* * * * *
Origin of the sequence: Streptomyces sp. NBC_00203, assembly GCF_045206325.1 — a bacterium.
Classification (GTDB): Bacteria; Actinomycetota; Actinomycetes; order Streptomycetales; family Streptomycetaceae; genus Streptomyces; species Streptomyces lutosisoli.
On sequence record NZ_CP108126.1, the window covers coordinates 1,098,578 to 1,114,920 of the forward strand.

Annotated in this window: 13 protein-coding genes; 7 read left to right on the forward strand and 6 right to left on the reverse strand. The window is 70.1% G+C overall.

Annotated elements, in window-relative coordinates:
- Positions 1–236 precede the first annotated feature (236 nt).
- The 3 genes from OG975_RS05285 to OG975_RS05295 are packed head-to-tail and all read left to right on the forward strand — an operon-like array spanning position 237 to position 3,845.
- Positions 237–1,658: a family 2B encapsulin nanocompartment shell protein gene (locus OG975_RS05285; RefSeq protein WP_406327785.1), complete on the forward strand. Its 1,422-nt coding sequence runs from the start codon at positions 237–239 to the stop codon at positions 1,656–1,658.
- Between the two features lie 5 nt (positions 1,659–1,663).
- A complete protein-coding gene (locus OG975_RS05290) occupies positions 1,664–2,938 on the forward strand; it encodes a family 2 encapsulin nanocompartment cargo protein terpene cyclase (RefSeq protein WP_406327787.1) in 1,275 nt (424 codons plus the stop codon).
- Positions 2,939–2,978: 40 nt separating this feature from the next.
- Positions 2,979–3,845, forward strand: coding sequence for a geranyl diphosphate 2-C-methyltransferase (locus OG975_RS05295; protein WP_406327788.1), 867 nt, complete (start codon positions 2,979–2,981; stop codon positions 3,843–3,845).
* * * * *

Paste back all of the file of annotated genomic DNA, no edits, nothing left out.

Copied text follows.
Origin of the sequence: Streptomyces sp. NBC_00203, assembly GCF_045206325.1 — a bacterium.
Classification (GTDB): Bacteria; Actinomycetota; Actinomycetes; order Streptomycetales; family Streptomycetaceae; genus Streptomyces; species Streptomyces lutosisoli.
On sequence record NZ_CP108126.1, the window covers coordinates 1,098,578 to 1,114,920 of the forward strand.

Annotated in this window: 13 protein-coding genes; 7 read left to right on the forward strand and 6 right to left on the reverse strand. The window is 70.1% G+C overall.

Annotated elements, in window-relative coordinates:
- Positions 1–236 precede the first annotated feature (236 nt).
- The 3 genes from OG975_RS05285 to OG975_RS05295 are packed head-to-tail and all read left to right on the forward strand — an operon-like array spanning position 237 to position 3,845.
- Positions 237–1,658: a family 2B encapsulin nanocompartment shell protein gene (locus OG975_RS05285; RefSeq protein WP_406327785.1), complete on the forward strand. Its 1,422-nt coding sequence runs from the start codon at positions 237–239 to the stop codon at positions 1,656–1,658.
- Between the two features lie 5 nt (positions 1,659–1,663).
- A complete protein-coding gene (locus OG975_RS05290) occupies positions 1,664–2,938 on the forward strand; it encodes a family 2 encapsulin nanocompartment cargo protein terpene cyclase (RefSeq protein WP_406327787.1) in 1,275 nt (424 codons plus the stop codon).
- Positions 2,939–2,978: 40 nt separating this feature from the next.
- Positions 2,979–3,845, forward strand: coding sequence for a geranyl diphosphate 2-C-methyltransferase (locus OG975_RS05295; protein WP_406327788.1), 867 nt, complete (start codon positions 2,979–2,981; stop codon positions 3,843–3,845).